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Central Asia: Economic Cooperation Group Lacks Cohesion

Ashgabat, 16 May 1997 (RFE/RL) -- The Economic Cooperation Organization held an "extraordinary" meeting this week in the capital of Turkmenistan, Ashgabat. The 10 member nations of the organization assembled with the intention of developing trade and communications networks between them. Events showed however that there is still not much communality of purpose between the different states.

The 10 ECO members are the three founding nations Iran, Pakistan and Turkey, and the new members accepted in 1992 -- Azerbaijan, Afghanistan, Kazakhstan, Kyrgyzstan, Tajikistan, Turkmenistan, and Uzbekistan. Iran, Pakistan and Turkey first founded the ECO predecessor, the Regional Cooperation for Development, in July 1964. This organization failed to accomplish much, due in part to the Shah of Iran's lack of enthusiasm for the organization, and effectively ceased to exist after the Iranian revolution in 1979.

In 1985 Iran moved to renew the RCD idea but under the new title of the Economic Cooperation Organization. The ECO had more vitality than its predecessor but it was really after the collapse of the Soviet Union in 1991 that the organization acquired a more formidable look, at least geographically.

A year after the USSR's disintegration the ECO had admitted the nominally Muslim countries of the Commonwealth of Independent States. Shortly after these countries became members, Afghanistan was admitted. The countries have been trying to form bonds but have still had little success in creating any sort of relationship that would bind them and their population of more than 300 million people together.

The agreed agenda was oil and gas pipelines and communications networks between the countries. Several pipeline route projects were pushed a little further ahead, and there were discussions also over road and rail networks and shipping. The goal is to open up Central Asia to the ports of Iran, Turkey and Pakistan.

Azerbaijan's President Heydar Aliyev said it was better to seek investors in such projects before "grandiose" plans were actually made for routes. Huge oil, natural gas and mineral reserves are still largely untouched under the soil of these countries, partly because practically the only way to export these materials is through Russia. No lines of communication to Iran, Turkey and Pakistan were developed in the Soviet era, so the big question is how and by what route can the wealth of the area reach buyers.

The presidents of Turkmenistan, Iran and Turkey signed a memorandum on the construction of a Turkmen-Iran-Turkey-Europe pipeline to bring thousands of millions of cubic meters of natural gas westward annually. As Azerbaijan's Aliyev had hinted though, the fianancing of this project was not disclosed and the needed funds may not be available for all sections of the line.

One of the other pipeline plans was the Turkmen-Afghanistan-Pakistan route for supplying 20,000 million cubic meters of oil annually to Pakistan and further. A protocol was signed by the Turkmen president, the Pakistani prime minister and representatives of the American company Unocal and the Saudi Arabian company Delta. By October of this year a plan should be devised for beginning the project before year's end but no one signed from the Afghan side. Investment in this project is estimated at between $2 billion and $2.7 billion.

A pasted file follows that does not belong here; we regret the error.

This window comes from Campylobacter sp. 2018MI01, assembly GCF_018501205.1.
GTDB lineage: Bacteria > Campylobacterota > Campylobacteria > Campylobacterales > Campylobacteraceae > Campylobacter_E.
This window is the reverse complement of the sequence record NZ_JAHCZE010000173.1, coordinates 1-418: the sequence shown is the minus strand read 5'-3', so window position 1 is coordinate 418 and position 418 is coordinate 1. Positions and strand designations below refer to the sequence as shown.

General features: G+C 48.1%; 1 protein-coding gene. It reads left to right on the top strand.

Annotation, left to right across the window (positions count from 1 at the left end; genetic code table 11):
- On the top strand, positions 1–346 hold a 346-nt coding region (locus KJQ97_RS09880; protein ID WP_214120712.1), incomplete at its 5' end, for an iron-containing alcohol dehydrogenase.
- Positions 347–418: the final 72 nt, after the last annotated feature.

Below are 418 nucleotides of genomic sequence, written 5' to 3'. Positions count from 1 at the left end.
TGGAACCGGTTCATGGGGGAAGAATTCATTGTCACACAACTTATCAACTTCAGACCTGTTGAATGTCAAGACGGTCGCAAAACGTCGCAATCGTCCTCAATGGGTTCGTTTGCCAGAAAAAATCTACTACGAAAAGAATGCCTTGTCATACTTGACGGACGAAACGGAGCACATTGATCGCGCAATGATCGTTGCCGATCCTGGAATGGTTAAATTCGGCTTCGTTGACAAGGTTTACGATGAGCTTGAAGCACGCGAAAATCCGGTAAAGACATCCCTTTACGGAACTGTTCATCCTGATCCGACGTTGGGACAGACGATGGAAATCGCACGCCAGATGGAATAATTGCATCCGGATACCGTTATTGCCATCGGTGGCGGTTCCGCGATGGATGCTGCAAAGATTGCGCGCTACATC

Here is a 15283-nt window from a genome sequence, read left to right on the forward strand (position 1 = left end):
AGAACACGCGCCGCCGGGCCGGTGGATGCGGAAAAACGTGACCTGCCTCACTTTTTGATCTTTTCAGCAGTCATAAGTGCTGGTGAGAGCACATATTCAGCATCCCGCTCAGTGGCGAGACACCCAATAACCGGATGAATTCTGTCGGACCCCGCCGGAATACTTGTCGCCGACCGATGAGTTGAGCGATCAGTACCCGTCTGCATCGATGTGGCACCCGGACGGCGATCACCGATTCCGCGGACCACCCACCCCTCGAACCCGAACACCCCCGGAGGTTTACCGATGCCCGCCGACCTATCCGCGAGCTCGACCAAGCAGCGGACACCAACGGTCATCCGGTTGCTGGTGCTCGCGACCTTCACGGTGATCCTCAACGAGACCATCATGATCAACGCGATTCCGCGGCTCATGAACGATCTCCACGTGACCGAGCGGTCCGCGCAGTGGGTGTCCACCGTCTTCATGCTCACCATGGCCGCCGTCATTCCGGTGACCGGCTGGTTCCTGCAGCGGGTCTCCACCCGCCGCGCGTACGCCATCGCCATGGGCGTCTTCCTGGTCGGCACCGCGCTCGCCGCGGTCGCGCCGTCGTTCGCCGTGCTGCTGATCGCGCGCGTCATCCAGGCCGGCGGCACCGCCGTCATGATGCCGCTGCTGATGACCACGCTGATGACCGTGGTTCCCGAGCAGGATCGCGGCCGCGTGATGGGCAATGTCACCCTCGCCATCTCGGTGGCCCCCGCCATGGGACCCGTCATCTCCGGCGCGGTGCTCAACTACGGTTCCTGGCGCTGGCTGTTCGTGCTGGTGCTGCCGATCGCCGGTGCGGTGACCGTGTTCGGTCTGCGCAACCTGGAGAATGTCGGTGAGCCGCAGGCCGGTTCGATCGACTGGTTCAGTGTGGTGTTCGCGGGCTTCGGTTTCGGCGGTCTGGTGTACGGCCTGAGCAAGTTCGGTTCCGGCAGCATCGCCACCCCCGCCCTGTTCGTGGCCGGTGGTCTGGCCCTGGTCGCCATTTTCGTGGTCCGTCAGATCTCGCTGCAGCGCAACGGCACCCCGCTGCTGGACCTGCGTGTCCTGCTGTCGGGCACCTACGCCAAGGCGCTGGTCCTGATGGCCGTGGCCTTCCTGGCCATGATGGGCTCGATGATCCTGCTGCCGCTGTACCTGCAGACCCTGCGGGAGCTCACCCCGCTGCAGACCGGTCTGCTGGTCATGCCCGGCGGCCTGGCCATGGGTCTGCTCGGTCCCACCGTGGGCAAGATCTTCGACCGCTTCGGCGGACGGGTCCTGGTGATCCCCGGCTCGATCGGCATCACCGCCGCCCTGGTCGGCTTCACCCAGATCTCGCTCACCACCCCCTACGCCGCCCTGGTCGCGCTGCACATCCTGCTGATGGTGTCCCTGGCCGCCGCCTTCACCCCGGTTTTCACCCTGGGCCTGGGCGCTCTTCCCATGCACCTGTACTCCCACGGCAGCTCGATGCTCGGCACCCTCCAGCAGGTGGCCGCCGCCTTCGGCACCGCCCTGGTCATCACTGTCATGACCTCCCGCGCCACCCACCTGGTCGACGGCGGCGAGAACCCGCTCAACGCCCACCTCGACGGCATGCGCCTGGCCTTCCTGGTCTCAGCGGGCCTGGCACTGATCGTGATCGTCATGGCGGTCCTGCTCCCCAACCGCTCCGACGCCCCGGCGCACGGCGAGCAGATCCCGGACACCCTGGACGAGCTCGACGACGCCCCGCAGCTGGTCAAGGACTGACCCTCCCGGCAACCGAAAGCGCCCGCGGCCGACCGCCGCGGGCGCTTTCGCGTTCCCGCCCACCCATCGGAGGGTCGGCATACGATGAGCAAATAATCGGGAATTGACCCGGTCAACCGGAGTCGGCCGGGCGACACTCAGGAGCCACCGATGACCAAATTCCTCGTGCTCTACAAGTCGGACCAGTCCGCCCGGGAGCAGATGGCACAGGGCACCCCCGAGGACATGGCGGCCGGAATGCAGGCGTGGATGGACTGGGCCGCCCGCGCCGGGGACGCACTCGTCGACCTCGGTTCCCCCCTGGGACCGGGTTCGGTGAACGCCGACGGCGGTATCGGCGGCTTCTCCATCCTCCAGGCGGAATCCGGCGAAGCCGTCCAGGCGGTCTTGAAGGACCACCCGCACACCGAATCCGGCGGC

However, this does not consider the Afghan Taliban. The Taliban religious movement controls about two-thirds of Afghanistan but they were not invited to the ECO meeting. Instead, the ousted president of the country, Burhanuddin Rabanni, came. The Taliban sent a letter of protest, and by not including the Taliban, and by refusing representation from any faction in Afghanistan, those at the ECO meeting may have earned for themselves the lasting antipathy of the Taliban.

And also within the ECO group there have been signs of friction. Last year Iranian President Ali Akbar Hashemi Rafsanjani tried to drum up support against US sanctions on Iran, but Uzbek President Islam Karimov argued they were at an economic meeting not a political conference.

This week when Nawaz Sharif of Pakistan spoke of support for the Muslims in India, Karimov made thinly veiled references to "outside influences" in Afghanistan. According to one report Karimov wanted Sharif to say publicly that Pakistan would stop any aid to the Taliban and when questioned at a press conference as to which countries he meant by "outside influences" Karimov replied the representative from Pakistan should answer the question.

Realising construction of the pipelines mentioned above would be a good indication the ECO is finally becoming the sort of organization it has long hoped to be. Still, last year the Sarakhs-Messhed-Tedjen railroad was billed as a great trade link but reports now say that freight rarely travels the line. The challenge for the ECO is to plan and realize projects that will make a difference to the member countries and their people.